The brake fluid level should be checked frequently, to be certain that any leakage can be spotted quickly if it occurs. The reservoir is located to the right of the engine next to the bulkhead.


The master-cylinder is located under the
aluminium bulkhead at chassis level.
When bleeding the brakes, one can do it single-handed because with the little panels removed from the back of each front wing, one can see the brakes at the same time as pressing the brake pedal. I found that brakes need a second bleed after the car has been driven, to expel every trace of air.

Rear brakes on cars up to chassis EL1806* were Girling Non-Servo (GNS), that is, mechanical. Rear drums were 12 in. x 1.656 in. up to chassis EL1239, and then 12 in. x 1.676 in from chassis EL1240. Note that the mechanical expander is mounted on the backplate in slotted holes. Its fixing nuts have double-coil spring washers under them, and are not fully tightened. This allows the expander housing to float slightly. The reason for this feature tends to be incorrectly explained in articles. The real reason is to equalise the forces applied to each shoe. On a fixed expander, the force applied to the leading shoe is reduced by the self-energising effect of the shoe. A floating expander thus increases the force on the leading shoe. It might be worth checking that the brake expander is still able to slide, and has not seized up.

From chassis EH1807* onwards, rear brakes were hydraulic, Girling Hydraulic Non-Servo Sliding Shoe (with handbrake mechanism), and drums changed to 12 in. x 1.75 in.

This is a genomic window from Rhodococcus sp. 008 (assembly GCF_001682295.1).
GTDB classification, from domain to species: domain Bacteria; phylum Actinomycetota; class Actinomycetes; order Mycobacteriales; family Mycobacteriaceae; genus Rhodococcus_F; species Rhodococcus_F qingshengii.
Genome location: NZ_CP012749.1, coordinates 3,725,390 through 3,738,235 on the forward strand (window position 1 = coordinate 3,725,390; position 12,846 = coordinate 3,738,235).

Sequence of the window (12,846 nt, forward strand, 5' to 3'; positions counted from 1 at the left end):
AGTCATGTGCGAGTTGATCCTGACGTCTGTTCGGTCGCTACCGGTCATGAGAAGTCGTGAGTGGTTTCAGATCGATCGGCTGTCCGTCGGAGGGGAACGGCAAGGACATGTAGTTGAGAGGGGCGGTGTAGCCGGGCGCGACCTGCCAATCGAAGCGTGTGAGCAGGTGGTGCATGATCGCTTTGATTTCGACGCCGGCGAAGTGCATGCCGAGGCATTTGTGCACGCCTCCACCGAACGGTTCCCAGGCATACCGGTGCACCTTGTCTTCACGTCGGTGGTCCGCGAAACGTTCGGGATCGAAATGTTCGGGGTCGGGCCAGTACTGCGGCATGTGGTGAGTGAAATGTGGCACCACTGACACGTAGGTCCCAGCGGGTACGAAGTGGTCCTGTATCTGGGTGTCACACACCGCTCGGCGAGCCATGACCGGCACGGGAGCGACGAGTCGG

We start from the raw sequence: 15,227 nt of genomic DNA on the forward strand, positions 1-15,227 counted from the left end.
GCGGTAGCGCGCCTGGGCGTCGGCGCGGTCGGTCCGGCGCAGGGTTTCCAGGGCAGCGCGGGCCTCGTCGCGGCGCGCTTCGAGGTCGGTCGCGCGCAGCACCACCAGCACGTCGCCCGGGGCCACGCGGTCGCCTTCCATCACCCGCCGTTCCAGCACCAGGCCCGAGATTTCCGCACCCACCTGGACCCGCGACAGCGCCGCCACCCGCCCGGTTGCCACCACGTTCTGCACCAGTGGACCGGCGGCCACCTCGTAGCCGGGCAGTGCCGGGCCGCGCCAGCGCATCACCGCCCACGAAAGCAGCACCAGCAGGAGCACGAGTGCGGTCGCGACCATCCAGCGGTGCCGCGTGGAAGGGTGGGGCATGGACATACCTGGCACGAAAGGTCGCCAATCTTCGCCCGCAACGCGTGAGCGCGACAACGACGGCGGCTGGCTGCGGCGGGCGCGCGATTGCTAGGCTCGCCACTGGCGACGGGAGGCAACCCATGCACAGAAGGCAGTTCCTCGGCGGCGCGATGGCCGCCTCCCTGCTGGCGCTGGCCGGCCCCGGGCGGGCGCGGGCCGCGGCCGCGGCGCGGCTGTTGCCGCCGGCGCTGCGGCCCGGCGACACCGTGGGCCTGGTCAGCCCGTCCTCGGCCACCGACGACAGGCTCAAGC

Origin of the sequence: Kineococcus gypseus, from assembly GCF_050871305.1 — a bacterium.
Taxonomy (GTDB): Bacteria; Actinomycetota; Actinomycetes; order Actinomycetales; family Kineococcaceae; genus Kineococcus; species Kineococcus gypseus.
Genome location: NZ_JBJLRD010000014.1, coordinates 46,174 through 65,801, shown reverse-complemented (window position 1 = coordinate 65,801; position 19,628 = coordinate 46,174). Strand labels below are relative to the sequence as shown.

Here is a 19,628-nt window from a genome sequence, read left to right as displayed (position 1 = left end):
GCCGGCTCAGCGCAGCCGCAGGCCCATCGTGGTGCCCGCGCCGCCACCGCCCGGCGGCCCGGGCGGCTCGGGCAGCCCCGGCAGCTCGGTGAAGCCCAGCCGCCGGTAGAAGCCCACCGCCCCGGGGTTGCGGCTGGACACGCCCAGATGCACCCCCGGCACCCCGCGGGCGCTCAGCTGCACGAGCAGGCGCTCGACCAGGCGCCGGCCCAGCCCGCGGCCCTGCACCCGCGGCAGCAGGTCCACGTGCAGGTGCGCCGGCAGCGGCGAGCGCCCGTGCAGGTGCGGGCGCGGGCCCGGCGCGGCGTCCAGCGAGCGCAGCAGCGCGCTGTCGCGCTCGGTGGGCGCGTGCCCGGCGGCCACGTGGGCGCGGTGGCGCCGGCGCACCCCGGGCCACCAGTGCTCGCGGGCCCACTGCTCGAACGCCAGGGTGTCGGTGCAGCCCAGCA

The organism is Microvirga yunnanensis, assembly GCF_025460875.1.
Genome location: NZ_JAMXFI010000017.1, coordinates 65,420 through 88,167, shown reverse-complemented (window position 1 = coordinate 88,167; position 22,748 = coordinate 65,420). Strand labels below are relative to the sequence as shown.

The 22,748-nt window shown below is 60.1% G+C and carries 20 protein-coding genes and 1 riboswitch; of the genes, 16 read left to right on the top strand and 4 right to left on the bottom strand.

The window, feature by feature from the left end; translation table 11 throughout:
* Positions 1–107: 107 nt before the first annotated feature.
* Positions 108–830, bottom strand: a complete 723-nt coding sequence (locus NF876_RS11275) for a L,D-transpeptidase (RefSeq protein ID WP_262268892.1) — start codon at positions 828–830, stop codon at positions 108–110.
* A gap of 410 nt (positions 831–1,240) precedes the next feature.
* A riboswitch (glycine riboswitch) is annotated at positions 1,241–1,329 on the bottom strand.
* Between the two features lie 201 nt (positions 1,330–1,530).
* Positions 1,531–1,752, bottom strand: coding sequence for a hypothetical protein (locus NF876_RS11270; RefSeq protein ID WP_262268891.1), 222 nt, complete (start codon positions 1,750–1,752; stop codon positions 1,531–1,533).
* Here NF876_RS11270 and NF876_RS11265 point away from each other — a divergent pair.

*AC manuals state that hydraulic rear brakes were fitted from chassis EH1806, but records show it to be from EH1807.

Every 5000 miles (8000km), lubricate the brake cable conduit greasing point with graphite grease. For adjusting the rear brake for wear, tighten the adjusters until some drag is felt on the drum, and then slacken by 2 clicks. The operating mechanism of rods and cables does not have any scope for adjustments during normal running.

Rear Springs

No maintenance required if they are packed with grease and wrapped, otherwise oil every 5000 miles (8000km). These are by Woodhead (part no. A336C) and have Silentbloc bushes. If having them overhauled, note that the free camber required is quoted incorrectly in AC's literature! With the flat damper leaf fitted (top leaf), the free camber should be 5.75 in. (measured to the top of the main leaf, not tp leaf). Camber when laden should be 7/8 in. Without flat damper leaf fitted, free camber increases to 6.25 inches, and this is the mis-leading figure quoted by the AC manuals.

Rear Axle

For cars with chassis number prefixed "EL" or "EH", an ENV axle is fitted (some earlier cars, "L" prefix, have also had an ENV axle installed): For ENV axles, oil should be changed every 5000 miles (8000km). This axle uses EP 90 oil, as used for hypoid type gearing - quantity, 3 pints (1.7 litres). The oil filler can be seen in the photo. There is a dip-stick attached to the cap, and the level should be checked 2500 miles (4000km) after an oil change. There are greasing points under the axle bearings, and grease should be applied every 5000 miles (8000km). The axle is of the semi-floating type with tapered roller bearings. Adjustments are only made when overhauling, and nothing beyond lubrication can be done during normal running. End float of the axle should be between 5 and 8 thou (0.13 to 0.20mm), checked with both wheels clear of the ground. Adjustment is by shims between the bearing housings and the brake back-plates. Some Jaguar XK120s were fitted with a similar ENV axle, (although a narrower track), so parts may be available from XK specialists if you are overhauling although not all the part numbers are the same.

For the earlier Moss rear axle (original equipment on cars with chassis prefix "L"), lubrication of the differential is the same as for the above mentioned ENV axle (except that AC's first owners' manual omits to state at what intervals the oil should be changed). This axle is of the fully floating type - or maybe 3/4 floating depending on your opinion! It is fitted with ball-race wheel bearings.



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Website started 29th December 2006